Last week, I went to see Tom Stoppard’s Travesties (currently on at The Apollo, starring Tom Hollander – go see it!). Set predominantly in 1917, its central protagonist, Henry Carr (Hollander) is a Wodehousian character for whom Gilbert & Sullivan’s operettas represent the aesthetic pinnacle of Western civilisation. Invalided out of the war, Carr is posted to the British Consulate in neutral Zurich, where he crosses paths with James Joyce (who’s in the midst of writing Ulysses), Tristan Tzara (one of the founders of Dadaism, an avant-garde artistic movement that celebrated nonsense and irrationality) and Vladimir Ilyich Ulyanov (better known as Lenin).
One of the play’s central themes is the nature of art itself. Carr, the traditionalist, clashes entertainingly with Tzara, the nonsense poet. Towards the end of the evening, Carr discovers an unlikely ally in Lenin, who rails against modern art: ‘expressionism, futurism, cubism… I don’t understand them and I get no pleasure from them.’ Which prompts Carr to quip to the audience: ‘That’s my point. There was nothing wrong with Lenin except his politics.’
It’s a good line. Like so many in the play, it combines surface humour with deep insight. It’s a profound comment – about the relationship between art and politics, beauty and evil, and our instinctive wish for good taste to be a sign of good character – dressed up as a joke.
A couple of weeks ago, it was reported that Donald Trump likes his steak well-done, with tomato ketchup on the side. Cue a Twitter storm of outrage at the President’s tastelessness. Liberals everywhere latched onto it as confirmation of what we already knew: the man’s a total philistine and an authoritarian monster.
He is, of course. But the fact that Trump is both tasteless and evil is perhaps more a case of coincidence than consequence, for aesthetic taste is not, alas, a reliable indicator of moral character.
Consider Wagner’s Die Meistersinger von Nürnberg (currently on at the Royal Opera House, starring Sir Bryn Terfel – go see it, too, if you’re able to get your hands on a ticket). It’s probably my favourite opera of all time. When I first saw it a couple of years ago at English National Opera, I came away physically and emotionally broken.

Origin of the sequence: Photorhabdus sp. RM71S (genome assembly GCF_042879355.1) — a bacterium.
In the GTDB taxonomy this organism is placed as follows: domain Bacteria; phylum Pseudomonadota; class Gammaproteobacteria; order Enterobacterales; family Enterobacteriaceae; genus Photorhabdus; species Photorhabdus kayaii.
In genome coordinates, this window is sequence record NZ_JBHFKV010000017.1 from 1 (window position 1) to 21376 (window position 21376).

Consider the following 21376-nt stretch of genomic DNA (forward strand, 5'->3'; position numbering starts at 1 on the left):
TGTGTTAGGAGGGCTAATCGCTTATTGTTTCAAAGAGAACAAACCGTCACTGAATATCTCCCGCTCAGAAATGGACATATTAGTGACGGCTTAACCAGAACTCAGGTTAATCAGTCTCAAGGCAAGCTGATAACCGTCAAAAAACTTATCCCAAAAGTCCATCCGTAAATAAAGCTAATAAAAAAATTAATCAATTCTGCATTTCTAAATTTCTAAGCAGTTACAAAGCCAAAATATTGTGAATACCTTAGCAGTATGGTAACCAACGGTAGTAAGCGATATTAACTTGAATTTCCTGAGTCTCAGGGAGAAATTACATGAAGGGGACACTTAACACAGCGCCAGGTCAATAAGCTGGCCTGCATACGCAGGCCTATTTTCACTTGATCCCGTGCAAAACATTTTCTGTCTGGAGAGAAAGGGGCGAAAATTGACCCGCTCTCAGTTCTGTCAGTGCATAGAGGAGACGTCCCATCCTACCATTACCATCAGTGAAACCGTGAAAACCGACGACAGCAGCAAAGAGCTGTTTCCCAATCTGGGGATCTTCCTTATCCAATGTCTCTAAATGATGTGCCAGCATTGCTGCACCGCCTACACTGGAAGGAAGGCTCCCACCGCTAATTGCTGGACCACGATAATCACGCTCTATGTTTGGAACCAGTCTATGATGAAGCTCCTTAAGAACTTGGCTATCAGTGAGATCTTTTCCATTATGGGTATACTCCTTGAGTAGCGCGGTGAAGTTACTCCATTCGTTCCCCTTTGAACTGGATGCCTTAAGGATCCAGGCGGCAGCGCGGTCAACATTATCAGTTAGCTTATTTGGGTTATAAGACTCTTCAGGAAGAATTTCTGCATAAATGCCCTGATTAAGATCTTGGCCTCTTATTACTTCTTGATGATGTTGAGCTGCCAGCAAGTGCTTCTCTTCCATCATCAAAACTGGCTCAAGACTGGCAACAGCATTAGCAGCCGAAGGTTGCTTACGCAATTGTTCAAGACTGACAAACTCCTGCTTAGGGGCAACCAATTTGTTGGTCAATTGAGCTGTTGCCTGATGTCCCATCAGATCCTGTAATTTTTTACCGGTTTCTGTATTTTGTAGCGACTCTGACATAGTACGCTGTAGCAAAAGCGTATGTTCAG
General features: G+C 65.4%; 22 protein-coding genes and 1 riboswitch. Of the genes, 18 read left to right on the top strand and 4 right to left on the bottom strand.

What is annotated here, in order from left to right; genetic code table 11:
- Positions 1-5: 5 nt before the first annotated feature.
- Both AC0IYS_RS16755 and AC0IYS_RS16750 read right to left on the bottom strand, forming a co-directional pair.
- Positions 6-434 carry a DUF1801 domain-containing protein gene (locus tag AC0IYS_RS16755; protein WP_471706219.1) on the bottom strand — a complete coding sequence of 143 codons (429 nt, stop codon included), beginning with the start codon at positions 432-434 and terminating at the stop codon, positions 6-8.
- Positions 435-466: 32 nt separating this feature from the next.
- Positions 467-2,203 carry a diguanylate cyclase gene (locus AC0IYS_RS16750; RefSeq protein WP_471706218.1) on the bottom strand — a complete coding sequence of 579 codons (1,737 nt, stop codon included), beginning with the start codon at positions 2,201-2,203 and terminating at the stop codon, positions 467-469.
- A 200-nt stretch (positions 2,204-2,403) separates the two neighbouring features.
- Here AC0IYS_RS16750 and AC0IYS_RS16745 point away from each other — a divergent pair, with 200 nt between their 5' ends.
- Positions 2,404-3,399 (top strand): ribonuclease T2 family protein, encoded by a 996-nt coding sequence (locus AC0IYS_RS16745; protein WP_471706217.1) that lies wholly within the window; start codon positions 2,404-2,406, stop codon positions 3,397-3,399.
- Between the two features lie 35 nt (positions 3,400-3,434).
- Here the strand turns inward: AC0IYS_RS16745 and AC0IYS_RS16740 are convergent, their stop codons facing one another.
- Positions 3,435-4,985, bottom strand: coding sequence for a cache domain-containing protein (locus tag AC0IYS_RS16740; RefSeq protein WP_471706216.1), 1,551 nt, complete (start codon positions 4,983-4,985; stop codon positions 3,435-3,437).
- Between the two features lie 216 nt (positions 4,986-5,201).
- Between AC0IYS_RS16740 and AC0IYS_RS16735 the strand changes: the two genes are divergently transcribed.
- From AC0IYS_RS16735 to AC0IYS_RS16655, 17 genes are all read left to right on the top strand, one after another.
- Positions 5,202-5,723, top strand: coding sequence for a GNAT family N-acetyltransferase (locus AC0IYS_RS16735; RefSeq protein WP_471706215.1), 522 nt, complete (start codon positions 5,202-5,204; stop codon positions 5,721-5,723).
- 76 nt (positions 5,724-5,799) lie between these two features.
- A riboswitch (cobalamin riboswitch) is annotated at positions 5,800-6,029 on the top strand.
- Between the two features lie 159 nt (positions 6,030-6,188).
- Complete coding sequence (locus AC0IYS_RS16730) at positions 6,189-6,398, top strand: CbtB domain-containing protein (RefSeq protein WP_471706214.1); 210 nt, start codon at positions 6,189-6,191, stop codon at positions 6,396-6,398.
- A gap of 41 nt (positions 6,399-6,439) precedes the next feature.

After more than four hours of build-up, the opera reaches its climax when a young knight called Walther (played by the magnificent Welsh tenor Gwyn Hughes Jones in both the current ROH production and the 2015 ENO production) stands up to sing his ‘prize song’ – a last-minute entry to a singing competition organised by the Nuremberg guild of master singers.
The prize Walther hopes to win is the hand of the beautiful Eva. But he’s a rank outsider, in every sense: he’s not a member of the guild and just 24 hours earlier he was totally ignorant of the master singers’ fiendishly complex rules for what makes a master song. Nonetheless, thanks to the patient coaching of Hans Sachs, he has learned the rules and prepared a prize song. The result is one of the most achingly beautiful melodies in the whole history of music.
When I first heard the prize song live and in its proper context (ie., with the four-hour musical and dramatic build-up), I was convulsed with sobs that rose uncontrollably from the pit of my stomach and shook my whole body. I’ve never, before or since, had such a physically intense reaction to a piece of music. I live in hope, but it may well be unsurpassable.
Being a Wagner fan – and a Meistersingers fan, in particular – puts one in uncomfortable company though, for, famously, Hitler was a Wagner devotee. Meistersingers was his favourite opera too. During World War II, cohorts of Nazi thugs were dispatched to Bayreuth to sit through performances of it. Most of them hated it, but, perhaps unsurprisingly, nobody dared badmouth Wagner to his most bloodthirsty fan.